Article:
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Finnikin of the Rock (The Lumatere Chronicles) Paperback – August 9, 2011

170 customer reviews
Book 1 of 3 in the Lumatere Chronicles Series

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Editorial Reviews

From School Library Journal

Gr 8 Up-Before the "five days of the unspeakable," Finnikin's homeland of Lumatere was a peaceful and plentiful kingdom. Then the royal family was murdered and a puppet regime rose to power. The people were divided: some escaped into exile in the other kingdoms of Skuldenore, while the rest were trapped inside a curse shrouding the kingdom walls. A decade later, Finnikin and his guardian roam the land recording stories and trying to improve conditions for the exiles. A beguiling novice named Evanjalin, who shares the dreams of the people trapped inside Lumatere, joins their small party. She claims that Balthazar, the true heir to the throne, is alive. Rejuvenated by hope, the group embarks on a series of adventures in their quest to reunite the exiles and rebuild Lumatere under Balthazar's rule. With this novel (Candlewick, 2010), Melina Marchetta has crafted a world that is both fanciful and frighteningly real, with parallels to today's civil wars and refugee camps. It is a dense tale that builds to a stirring climax after Evanjalin's real identity is revealed. Jeffrey Cummings convincingly varies his voice to portray a range of ages, accents, and emotions in this impressive reading. Listeners may struggle to keep up with the book's many characters and to grasp the geography of Finnikin's travels (the print edition includes helpful maps). It takes patience to get acclimated to this mystical fantasy, but those who stick with it are in for a rare treat.-Amy V. Pickett, Ridley High School, Folsom, PA (c) Copyright 2010. Library Journals LLC, a wholly owned subsidiary of Media Source, Inc. No redistribution permitted. --This text refers to the Audio CD edition.

From Booklist

*Starred Review* In her latest title, Marchetta, author of the 2009 Michael L. Printz Award winner, Jellicoe Road, steps deftly into the fantasy genre. Ten years before the story’s start, assassins crept into the kingdom of Lumatere and murdered the royal family, with the possible exception of Balthazar, heir to the throne. As rumors circulated that Balthazar survived, a mystic cast a curse that created a magical barrier around the kingdom and prevented thousands who had fled from returning. Marchetta focuses her tale on 19-year-old Finnikin, the son of a former royal guard, who is serving in exile as an apprentice to Sir Topher, a former advisor to the murdered king. While aiding refugees, they meet a young novice who can enter others’ dreams and claims that Balthazar has chosen Finnikin to “take his people home.” As Finnikin gathers forces to return to the kingdom, intrigue and double-dealing ensue. The skillful world building includes just enough detail to create a vivid sense of place, and Marchetta maintains suspense with unexpected story arcs. It is the achingly real characters, though, and the relationships that emerge through the captivating dialogue that drive the story. Filled with questions about the impact of exile and the human need to belong, this standout fantasy quickly reveals that its real magic lies in its accomplished writing. Grades 6-10. --Lynn Rutan --This text refers to an out of print or unavailable edition of this title.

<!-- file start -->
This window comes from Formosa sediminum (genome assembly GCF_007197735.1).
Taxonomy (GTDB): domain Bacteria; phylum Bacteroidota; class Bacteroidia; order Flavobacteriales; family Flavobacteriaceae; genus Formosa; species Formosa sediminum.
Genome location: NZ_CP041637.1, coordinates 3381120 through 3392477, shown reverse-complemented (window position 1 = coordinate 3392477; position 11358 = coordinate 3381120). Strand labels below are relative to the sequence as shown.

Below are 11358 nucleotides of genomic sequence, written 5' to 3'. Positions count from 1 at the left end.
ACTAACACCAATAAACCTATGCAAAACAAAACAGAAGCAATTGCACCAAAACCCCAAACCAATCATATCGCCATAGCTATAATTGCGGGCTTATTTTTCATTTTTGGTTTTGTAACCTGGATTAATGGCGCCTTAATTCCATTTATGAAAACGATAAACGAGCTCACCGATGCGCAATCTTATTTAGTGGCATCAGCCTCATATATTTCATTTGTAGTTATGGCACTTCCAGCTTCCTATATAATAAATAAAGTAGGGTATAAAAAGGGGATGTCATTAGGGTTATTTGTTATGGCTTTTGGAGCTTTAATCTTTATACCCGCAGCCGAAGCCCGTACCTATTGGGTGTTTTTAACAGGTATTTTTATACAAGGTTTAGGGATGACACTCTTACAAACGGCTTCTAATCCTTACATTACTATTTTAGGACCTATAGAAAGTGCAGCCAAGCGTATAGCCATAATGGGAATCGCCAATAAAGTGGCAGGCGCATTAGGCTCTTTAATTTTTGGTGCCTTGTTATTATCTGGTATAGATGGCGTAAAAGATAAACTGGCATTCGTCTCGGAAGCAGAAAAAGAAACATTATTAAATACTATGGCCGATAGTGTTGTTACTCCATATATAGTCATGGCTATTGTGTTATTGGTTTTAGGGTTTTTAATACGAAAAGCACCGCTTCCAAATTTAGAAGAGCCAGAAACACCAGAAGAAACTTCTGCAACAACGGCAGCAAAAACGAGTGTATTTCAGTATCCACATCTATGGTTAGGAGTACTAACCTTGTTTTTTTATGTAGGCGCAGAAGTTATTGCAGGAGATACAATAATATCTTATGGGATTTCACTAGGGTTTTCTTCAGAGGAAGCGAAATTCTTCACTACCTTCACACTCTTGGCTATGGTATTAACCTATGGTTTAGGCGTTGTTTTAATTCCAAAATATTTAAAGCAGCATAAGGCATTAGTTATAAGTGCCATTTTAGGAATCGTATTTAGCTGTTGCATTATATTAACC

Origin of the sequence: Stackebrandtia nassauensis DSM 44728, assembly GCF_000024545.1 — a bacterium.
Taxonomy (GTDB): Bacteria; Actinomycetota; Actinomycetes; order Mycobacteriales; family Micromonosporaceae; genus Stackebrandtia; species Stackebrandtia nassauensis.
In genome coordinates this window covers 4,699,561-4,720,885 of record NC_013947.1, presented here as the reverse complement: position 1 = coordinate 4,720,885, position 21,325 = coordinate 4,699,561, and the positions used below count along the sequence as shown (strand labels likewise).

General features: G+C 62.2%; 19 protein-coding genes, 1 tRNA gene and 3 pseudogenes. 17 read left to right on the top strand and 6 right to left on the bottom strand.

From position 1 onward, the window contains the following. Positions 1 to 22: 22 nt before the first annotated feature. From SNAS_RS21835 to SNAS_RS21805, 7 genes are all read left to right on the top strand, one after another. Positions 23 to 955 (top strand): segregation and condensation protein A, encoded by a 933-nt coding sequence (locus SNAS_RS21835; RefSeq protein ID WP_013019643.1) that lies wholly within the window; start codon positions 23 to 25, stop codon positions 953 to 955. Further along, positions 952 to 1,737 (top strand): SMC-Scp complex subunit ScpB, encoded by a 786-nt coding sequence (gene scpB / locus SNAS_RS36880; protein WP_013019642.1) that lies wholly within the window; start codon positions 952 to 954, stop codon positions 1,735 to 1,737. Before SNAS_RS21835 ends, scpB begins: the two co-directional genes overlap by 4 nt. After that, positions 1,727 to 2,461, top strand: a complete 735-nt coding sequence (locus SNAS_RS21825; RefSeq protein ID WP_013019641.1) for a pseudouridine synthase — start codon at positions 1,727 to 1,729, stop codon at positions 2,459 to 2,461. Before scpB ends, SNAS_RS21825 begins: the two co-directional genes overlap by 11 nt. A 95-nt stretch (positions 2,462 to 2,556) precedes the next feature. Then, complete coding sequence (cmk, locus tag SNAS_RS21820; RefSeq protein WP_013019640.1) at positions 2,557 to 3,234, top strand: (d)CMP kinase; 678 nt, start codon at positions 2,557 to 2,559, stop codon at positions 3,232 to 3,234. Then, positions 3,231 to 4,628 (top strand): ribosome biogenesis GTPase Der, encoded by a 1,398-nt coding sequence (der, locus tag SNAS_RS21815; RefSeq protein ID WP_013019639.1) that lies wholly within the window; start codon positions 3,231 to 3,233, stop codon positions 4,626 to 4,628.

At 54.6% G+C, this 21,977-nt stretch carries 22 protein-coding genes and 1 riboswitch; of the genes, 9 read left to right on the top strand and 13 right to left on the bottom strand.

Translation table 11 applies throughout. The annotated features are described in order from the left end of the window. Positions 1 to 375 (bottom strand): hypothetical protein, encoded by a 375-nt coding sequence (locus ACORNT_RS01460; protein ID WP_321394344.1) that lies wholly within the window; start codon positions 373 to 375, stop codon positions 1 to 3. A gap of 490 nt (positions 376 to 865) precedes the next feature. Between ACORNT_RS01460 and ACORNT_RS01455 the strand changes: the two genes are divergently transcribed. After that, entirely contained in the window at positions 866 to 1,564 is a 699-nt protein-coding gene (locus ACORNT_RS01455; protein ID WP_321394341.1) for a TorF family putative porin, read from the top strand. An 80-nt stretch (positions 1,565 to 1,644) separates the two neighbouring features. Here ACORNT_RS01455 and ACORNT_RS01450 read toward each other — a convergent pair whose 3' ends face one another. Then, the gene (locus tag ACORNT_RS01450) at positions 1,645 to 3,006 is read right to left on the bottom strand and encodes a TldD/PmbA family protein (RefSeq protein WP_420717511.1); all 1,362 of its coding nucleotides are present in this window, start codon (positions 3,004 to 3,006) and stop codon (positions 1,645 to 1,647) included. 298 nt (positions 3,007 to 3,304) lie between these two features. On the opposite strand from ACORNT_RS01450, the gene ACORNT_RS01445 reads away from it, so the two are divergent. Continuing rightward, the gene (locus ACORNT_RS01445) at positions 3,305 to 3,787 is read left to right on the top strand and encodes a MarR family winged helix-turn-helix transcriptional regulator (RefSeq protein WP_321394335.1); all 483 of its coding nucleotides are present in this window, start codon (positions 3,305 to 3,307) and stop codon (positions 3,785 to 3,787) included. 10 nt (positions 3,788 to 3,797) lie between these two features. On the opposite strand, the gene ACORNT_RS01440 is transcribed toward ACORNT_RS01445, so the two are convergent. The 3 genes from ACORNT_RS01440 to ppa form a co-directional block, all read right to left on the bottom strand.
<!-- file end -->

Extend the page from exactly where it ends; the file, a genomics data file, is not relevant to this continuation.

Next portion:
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Product Details

  • Series: The Lumatere Chronicles
  • Paperback: 416 pages
  • Publisher: Candlewick; Reprint edition (August 9, 2011)
  • Language: English
  • ISBN-10: 9780763652920
  • ISBN-13: 978-0763652920
  • ASIN: 076365292X
  • Product Dimensions: 6.4 x 1.2 x 9 inches
  • Shipping Weight: 1 pounds (View shipping rates and policies)
  • Average Customer Review: 4.4 out of 5 stars  See all reviews (170 customer reviews)
  • Amazon Best Sellers Rank: #215,487 in Books (See Top 100 in Books)

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Customer Reviews

Most Helpful Customer Reviews

41 of 43 people found the following review helpful By Monster Of Books on February 11, 2010
Format: Hardcover